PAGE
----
World premiere of “Late Nights on Air” reflects binaries in society

Choreographer Jonah Bokaer and his international dancing troupe took the Jorgensen stage on Friday, Oct. 19 for the world premiere of his new routine, “Late Nights on Air,” and three performances of older work. (Julie Spillane/The Daily Campus)

Choreographer Jonah Bokaer and his international dancing troupe took the Jorgensen stage on Friday, Oct. 19 for the world premiere of his new routine, “Late Nights on Air,” and three performances of older work. Bokaer created “Late Nights on Air” in collaboration with musicians, composers and architect Charles Renfro, who contributed the use of projection to give the performance new layers. Bokaer and Renfro strove to use their performance to break down many binaries created by society.

“We live in a divided world,” Bokaer said. “Charles has worked with the theme of doubling in a beautiful way.”

Binaries were created through two large screens hanging on the stage divided by a large rod of lights, which moved robotically during the performance. At points, images of distinct binaries appeared on the screens: The democratic donkey and the republican elephant, the Facebook like and unlike button and bathroom symbols for men and women. Over time, the images began to overlap. At another point, two images of different outlets were displayed, European on the left, American on the right. For several minutes an unseen figure tried to force an American plug into the European outlet.

Other aspects of the show also contributed to the sense of division. In the first segment, two violinists stood on opposite sides of the stage. They played the same music, but one slightly ahead of the other. The large screens also acted as a dividing factor down the middle of the stage. The various actions of the dancers also contributed to the themes of the performance.

“I liked the group piece more,” Katrina Charitonuk, third-semester biomedical engineering major said. “But at the same time, I never knew who to look at.”

“Late Nights on Air” began with two dancers, but eventually all seven came on stage. Sometimes dancers would work together in a duet or trio while at other points would do their own thing, oblivious to the others. Sometimes they would synchronize, at other times seven completely different things happened. At one point, a couple dancers chased each other around stage.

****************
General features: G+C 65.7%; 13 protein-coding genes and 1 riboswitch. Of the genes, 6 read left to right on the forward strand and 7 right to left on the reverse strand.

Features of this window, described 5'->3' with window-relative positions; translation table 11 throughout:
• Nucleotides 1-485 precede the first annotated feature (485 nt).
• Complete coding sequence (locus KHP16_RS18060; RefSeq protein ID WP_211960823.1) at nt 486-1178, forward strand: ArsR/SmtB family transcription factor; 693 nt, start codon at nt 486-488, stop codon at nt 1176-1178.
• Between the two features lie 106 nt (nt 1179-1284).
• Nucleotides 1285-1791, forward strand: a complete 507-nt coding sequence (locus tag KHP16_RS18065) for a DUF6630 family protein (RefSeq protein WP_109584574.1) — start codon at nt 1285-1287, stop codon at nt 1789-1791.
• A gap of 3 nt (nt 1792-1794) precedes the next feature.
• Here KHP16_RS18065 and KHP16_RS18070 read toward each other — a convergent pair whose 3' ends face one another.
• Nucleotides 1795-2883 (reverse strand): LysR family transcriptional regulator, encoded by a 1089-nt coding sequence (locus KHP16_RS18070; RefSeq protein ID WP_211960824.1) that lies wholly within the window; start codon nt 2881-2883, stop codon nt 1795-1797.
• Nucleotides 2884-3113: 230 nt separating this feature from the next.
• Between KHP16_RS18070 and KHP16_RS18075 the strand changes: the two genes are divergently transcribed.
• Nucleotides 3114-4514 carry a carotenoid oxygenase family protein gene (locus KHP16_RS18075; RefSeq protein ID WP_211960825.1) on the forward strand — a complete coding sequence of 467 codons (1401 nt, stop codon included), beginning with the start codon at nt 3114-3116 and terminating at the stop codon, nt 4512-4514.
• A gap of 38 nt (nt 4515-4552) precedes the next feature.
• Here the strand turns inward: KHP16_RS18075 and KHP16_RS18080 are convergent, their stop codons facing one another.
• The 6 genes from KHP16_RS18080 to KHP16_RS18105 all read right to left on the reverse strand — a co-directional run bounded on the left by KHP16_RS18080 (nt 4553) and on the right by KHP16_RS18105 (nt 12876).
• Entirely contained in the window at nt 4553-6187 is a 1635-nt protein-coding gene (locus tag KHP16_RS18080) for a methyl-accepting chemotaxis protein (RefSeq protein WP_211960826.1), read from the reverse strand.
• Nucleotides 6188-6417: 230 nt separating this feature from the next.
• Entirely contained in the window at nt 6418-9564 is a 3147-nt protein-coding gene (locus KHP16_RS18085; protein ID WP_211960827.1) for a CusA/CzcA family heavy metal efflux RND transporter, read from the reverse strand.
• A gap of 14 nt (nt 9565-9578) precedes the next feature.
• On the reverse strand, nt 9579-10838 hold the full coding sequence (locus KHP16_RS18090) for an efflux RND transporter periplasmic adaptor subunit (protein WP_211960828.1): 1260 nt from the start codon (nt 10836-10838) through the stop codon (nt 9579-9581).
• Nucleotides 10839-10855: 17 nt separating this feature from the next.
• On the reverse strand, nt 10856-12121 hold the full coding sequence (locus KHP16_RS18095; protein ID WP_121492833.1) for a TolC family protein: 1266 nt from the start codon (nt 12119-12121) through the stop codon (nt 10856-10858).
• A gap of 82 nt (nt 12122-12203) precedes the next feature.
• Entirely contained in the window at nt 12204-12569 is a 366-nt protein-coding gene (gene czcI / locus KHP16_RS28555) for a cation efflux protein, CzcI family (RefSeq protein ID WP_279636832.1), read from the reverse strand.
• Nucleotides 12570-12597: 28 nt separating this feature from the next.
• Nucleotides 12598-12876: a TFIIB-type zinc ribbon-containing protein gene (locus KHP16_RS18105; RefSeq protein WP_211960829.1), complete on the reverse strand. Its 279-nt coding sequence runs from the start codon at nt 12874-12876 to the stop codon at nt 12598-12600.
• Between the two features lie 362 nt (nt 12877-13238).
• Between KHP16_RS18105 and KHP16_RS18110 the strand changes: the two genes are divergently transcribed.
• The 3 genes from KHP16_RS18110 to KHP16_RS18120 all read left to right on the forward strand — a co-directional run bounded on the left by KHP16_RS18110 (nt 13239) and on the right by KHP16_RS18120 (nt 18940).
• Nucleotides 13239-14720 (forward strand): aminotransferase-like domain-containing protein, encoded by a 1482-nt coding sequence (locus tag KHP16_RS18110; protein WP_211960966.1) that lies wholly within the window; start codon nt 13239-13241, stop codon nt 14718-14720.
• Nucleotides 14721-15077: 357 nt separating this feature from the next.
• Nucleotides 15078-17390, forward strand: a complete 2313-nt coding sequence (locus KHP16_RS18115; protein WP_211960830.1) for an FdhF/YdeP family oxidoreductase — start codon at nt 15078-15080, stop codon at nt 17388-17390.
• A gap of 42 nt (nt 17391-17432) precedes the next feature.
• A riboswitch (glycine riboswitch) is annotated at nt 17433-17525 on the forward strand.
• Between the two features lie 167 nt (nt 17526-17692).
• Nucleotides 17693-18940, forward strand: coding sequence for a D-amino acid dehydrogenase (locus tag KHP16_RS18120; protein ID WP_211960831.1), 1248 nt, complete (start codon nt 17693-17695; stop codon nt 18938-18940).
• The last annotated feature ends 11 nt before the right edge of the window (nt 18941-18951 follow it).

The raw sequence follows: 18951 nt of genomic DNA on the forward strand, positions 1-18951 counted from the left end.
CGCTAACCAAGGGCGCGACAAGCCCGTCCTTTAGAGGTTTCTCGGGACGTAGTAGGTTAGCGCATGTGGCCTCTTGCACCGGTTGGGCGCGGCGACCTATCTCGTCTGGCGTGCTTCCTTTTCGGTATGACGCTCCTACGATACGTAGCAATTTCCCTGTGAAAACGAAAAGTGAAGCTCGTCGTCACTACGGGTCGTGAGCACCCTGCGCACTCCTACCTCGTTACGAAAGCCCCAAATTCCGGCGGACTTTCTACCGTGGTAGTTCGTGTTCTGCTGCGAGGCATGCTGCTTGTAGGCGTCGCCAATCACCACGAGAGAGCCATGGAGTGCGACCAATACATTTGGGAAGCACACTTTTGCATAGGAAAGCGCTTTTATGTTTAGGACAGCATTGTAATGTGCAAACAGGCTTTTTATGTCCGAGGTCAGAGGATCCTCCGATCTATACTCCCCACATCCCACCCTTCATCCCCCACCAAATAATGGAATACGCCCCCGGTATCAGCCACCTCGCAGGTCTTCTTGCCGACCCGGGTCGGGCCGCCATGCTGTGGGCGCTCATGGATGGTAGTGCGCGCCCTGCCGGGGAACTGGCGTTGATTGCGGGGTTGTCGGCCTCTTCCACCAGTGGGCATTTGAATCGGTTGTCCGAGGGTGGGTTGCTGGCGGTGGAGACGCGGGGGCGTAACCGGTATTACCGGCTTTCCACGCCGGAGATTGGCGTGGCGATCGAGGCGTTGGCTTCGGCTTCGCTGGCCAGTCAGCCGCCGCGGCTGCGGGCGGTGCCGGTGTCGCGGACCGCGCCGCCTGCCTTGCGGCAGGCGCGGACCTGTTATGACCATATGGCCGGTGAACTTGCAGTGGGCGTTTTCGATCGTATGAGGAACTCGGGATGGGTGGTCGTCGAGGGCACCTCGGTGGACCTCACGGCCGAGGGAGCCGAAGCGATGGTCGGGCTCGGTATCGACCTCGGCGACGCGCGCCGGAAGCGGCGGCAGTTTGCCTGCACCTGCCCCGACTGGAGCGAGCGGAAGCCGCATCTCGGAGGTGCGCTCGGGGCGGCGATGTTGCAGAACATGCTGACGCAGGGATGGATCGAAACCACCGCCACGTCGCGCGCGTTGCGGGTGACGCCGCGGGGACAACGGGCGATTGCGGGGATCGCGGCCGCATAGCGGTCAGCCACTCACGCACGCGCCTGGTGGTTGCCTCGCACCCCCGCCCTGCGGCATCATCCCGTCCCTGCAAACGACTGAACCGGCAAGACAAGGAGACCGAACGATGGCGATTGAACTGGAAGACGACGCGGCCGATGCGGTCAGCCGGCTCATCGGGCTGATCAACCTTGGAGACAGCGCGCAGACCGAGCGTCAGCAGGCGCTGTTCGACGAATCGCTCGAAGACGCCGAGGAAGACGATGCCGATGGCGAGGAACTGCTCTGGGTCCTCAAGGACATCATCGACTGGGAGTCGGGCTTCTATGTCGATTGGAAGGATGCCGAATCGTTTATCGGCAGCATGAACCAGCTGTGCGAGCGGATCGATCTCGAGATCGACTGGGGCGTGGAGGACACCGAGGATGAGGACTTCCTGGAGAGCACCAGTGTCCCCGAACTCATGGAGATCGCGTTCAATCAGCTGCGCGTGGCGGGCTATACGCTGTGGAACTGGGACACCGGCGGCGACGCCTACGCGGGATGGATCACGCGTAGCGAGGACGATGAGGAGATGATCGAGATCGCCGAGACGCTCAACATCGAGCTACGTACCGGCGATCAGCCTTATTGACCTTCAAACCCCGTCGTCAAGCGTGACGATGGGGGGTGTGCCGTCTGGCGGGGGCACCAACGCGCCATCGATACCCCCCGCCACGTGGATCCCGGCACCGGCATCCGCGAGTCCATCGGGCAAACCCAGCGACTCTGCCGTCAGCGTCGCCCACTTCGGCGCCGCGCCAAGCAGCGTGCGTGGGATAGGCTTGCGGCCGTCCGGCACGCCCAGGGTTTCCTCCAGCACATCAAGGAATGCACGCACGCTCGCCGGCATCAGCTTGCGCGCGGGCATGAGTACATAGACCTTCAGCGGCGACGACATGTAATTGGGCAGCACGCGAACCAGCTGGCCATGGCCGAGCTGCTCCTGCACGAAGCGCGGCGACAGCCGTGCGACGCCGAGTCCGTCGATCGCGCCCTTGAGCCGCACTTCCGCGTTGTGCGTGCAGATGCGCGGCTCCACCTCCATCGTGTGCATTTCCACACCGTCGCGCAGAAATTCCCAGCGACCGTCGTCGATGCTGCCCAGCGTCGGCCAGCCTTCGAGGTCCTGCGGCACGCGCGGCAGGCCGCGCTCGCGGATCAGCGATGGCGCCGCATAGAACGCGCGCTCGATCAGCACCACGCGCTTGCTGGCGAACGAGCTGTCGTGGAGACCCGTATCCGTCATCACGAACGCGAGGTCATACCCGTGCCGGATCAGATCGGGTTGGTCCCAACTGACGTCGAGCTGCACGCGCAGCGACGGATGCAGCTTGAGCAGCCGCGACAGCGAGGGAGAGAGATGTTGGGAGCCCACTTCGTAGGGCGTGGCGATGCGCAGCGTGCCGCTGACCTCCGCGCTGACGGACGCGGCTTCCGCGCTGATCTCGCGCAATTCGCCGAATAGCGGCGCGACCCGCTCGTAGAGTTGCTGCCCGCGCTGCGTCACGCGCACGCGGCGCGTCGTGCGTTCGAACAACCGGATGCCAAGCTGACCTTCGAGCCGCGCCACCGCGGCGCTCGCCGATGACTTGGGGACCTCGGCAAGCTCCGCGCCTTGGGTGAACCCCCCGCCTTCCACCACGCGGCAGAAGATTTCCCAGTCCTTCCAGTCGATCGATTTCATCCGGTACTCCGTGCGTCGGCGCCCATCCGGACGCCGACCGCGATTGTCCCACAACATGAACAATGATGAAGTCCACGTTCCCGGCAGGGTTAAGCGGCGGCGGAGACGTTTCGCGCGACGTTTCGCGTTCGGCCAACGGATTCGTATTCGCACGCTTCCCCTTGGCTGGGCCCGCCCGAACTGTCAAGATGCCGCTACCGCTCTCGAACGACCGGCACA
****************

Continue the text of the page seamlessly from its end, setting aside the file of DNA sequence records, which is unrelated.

The first three dances, distinct from the world premiere, featured a solo and several duets. The first dancer was a single figure dressed in black making abrupt movements to the music of a plucked string. Second, two men danced to background noises that swelled and softened throughout the piece. At times the two men appeared to be fighting, at other points supporting one another. In the third, a woman dressed in white danced with a woman dressed in black with music that wouldn’t have sounded out of place in a movie score. Although each dance was created independently of “Late Nights on Air,” the set, including the light robot and the projection screens, was incorporated into the first three performances as well.

Although the audience didn’t include a large amount of students, a number of outside community members attended, including Governor Dannel Malloy and his wife, Cathy Malloy. Many stayed for a Q and A with Bokaer and Renfro after the performance.

“The premier piece I thought was really quite outstanding,” Dannel Malloy said. “It’s a large cast and the music was outstanding.”

The combination of techniques used by Bokaer, between music, light, set, projection and dance, created a piece that audience members claimed they’d never seen the like of, but were glad to see coming to a center of education like the University of Connecticut.

“It definitely was not what I expected,” Charitonuk said, “but it was very interesting and unique.”


Alex Houdeshell is a staff writer for The Daily Campus. She can be reached via email at alexandra.houdeshell@uconn.edu.